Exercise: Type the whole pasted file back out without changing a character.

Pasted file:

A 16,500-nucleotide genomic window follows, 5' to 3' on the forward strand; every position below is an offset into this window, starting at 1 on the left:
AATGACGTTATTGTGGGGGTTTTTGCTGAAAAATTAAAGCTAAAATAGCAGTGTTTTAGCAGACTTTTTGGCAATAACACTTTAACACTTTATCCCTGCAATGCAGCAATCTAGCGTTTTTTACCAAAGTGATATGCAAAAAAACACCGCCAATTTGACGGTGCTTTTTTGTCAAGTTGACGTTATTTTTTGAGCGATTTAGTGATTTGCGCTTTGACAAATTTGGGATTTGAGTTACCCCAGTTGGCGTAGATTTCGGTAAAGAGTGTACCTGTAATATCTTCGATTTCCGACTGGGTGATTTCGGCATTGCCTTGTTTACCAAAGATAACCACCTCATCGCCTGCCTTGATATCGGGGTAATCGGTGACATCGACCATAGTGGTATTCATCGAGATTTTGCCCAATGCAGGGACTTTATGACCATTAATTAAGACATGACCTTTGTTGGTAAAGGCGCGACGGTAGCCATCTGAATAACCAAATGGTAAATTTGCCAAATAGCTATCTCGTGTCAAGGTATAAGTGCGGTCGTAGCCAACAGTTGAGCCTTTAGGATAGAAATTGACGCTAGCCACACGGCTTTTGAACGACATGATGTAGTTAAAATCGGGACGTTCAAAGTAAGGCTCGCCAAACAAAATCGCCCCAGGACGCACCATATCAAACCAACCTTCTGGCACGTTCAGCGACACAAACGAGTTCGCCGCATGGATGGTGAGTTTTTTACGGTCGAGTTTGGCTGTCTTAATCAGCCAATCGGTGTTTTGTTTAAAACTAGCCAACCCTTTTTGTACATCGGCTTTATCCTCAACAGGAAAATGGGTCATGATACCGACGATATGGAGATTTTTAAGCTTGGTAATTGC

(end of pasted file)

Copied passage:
A 16,500-nucleotide genomic window follows, 5' to 3' on the forward strand; every position below is an offset into this window, starting at 1 on the left:
AATGACGTTATTGTGGGGGTTTTTGCTGAAAAATTAAAGCTAAAATAGCAGTGTTTTAGCAGACTTTTTGGCAATAACACTTTAACACTTTATCCCTGCAATGCAGCAATCTAGCGTTTTTTACCAAAGTGATATGCAAAAAAACACCGCCAATTTGACGGTGCTTTTTTGTCAAGTTGACGTTATTTTTTGAGCGATTTAGTGATTTGCGCTTTGACAAATTTGGGATTTGAGTTACCCCAGTTGGCGTAGATTTCGGTAAAGAGTGTACCTGTAATATCTTCGATTTCCGACTGGGTGATTTCGGCATTGCCTTGTTTACCAAAGATAACCACCTCATCGCCTGCCTTGATATCGGGGTAATCGGTGACATCGACCATAGTGGTATTCATCGAGATTTTGCCCAATGCAGGGACTTTATGACCATTAATTAAGACATGACCTTTGTTGGTAAAGGCGCGACGGTAGCCATCTGAATAACCAAATGGTAAATTTGCCAAATAGCTATCTCGTGTCAAGGTATAAGTGCGGTCGTAGCCAACAGTTGAGCCTTTAGGATAGAAATTGACGCTAGCCACACGGCTTTTGAACGACATGATGTAGTTAAAATCGGGACGTTCAAAGTAAGGCTCGCCAAACAAAATCGCCCCAGGACGCACCATATCAAACCAACCTTCTGGCACGTTCAGCGACACAAACGAGTTCGCCGCATGGATGGTGAGTTTTTTACGGTCGAGTTTGGCTGTCTTAATCAGCCAATCGGTGTTTTGTTTAAAACTAGCCAACCCTTTTTGTACATCGGCTTTATCCTCAACAGGAAAATGGGTCATGATACCGACGATATGGAGATTTTTAAGCTTGGTAATTGC